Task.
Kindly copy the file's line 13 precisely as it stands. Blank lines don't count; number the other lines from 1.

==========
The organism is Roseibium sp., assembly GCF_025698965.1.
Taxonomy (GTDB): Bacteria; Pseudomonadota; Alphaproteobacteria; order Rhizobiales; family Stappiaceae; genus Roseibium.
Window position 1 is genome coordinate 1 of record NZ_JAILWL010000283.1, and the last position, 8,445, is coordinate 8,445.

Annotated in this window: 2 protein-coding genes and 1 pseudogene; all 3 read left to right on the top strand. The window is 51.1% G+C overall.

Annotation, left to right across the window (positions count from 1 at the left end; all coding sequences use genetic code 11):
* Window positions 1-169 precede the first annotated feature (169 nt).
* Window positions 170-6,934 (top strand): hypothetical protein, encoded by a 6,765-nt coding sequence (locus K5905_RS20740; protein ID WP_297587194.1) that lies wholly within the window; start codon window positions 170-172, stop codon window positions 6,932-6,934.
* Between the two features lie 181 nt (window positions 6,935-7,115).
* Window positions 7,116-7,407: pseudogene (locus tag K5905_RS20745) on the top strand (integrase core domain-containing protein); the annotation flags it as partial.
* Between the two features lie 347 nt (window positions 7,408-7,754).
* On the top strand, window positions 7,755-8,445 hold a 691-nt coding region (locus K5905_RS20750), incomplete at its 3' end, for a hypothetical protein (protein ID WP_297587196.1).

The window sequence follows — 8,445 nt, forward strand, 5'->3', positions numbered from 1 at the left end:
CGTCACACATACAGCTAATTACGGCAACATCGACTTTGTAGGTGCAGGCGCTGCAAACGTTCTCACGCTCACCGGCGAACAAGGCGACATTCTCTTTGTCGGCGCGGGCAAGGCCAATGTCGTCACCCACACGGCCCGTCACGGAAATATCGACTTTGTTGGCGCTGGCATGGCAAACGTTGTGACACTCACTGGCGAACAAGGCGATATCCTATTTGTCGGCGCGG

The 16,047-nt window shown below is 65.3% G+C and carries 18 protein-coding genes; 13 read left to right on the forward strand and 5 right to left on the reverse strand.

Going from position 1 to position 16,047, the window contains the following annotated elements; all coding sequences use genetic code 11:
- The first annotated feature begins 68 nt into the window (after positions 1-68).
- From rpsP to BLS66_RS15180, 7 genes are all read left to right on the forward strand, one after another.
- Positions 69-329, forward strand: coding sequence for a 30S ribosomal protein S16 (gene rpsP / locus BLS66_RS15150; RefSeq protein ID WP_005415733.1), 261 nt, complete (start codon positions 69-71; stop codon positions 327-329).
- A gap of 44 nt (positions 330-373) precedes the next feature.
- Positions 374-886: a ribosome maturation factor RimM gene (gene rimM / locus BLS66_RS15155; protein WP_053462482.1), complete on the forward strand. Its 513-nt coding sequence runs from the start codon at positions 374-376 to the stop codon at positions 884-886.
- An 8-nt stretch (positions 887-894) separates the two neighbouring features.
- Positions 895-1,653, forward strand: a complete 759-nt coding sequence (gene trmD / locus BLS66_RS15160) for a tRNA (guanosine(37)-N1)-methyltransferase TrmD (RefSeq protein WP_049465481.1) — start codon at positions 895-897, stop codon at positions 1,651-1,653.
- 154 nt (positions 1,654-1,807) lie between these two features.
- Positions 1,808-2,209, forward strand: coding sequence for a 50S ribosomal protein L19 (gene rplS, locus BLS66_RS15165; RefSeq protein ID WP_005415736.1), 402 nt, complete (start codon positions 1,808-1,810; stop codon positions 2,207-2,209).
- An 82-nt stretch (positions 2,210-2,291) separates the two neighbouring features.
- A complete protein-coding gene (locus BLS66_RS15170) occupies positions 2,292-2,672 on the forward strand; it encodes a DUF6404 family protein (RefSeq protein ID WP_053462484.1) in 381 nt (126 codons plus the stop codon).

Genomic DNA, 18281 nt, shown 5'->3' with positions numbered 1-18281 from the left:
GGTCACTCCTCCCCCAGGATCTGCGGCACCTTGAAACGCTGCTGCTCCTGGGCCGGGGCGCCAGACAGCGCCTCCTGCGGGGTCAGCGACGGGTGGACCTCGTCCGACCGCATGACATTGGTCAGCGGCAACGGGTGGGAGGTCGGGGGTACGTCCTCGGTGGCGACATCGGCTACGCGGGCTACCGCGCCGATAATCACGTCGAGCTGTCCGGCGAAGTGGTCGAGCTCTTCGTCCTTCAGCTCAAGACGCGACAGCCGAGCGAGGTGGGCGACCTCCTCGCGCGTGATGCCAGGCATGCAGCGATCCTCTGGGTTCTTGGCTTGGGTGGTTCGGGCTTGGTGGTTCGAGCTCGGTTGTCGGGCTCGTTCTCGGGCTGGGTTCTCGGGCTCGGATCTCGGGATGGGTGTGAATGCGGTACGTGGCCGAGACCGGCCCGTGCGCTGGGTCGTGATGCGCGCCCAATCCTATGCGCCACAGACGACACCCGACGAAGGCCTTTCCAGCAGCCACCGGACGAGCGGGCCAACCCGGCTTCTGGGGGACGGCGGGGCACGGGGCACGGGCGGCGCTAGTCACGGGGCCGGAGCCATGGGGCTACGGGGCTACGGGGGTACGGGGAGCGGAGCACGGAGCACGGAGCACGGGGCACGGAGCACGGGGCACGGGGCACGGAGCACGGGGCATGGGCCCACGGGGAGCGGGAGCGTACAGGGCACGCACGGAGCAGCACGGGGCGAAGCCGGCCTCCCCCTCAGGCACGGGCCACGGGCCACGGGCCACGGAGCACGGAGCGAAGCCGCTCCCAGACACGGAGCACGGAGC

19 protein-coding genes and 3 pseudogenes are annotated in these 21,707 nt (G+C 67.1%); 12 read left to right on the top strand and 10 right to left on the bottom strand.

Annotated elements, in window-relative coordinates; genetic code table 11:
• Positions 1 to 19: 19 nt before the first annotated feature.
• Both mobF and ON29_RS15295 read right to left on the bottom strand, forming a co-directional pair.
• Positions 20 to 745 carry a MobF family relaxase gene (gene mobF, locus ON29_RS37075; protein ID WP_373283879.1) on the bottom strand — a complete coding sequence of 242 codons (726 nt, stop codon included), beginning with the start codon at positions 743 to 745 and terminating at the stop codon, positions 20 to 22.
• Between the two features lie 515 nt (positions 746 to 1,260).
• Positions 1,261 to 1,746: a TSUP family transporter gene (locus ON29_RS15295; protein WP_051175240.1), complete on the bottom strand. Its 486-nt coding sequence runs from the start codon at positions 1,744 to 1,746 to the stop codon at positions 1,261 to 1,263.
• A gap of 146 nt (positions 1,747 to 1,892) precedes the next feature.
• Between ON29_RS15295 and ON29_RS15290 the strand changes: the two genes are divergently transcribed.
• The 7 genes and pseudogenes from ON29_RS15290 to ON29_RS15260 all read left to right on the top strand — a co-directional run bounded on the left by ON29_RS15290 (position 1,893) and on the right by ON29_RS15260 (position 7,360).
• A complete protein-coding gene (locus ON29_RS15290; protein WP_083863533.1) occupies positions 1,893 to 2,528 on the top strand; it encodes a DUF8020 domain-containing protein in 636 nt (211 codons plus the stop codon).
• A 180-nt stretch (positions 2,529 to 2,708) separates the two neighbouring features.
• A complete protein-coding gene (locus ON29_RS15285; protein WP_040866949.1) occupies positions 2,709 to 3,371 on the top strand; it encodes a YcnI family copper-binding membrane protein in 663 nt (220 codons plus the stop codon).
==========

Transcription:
CGTCACACATACAGCTAATTACGGCAACATCGACTTTGTAGGTGCAGGCGCTGCAAACGTTCTCACGCTCACCGGCGAACAAGGCGACATTCTCTTTGTCGGCGCGGGCAAGGCCAATGTCGTCACCCACACGGCCCGTCACGGAAATATCGACTTTGTTGGCGCTGGCATGGCAAACGTTGTGACACTCACTGGCGAACAAGGCGATATCCTATTTGTCGGCGCGG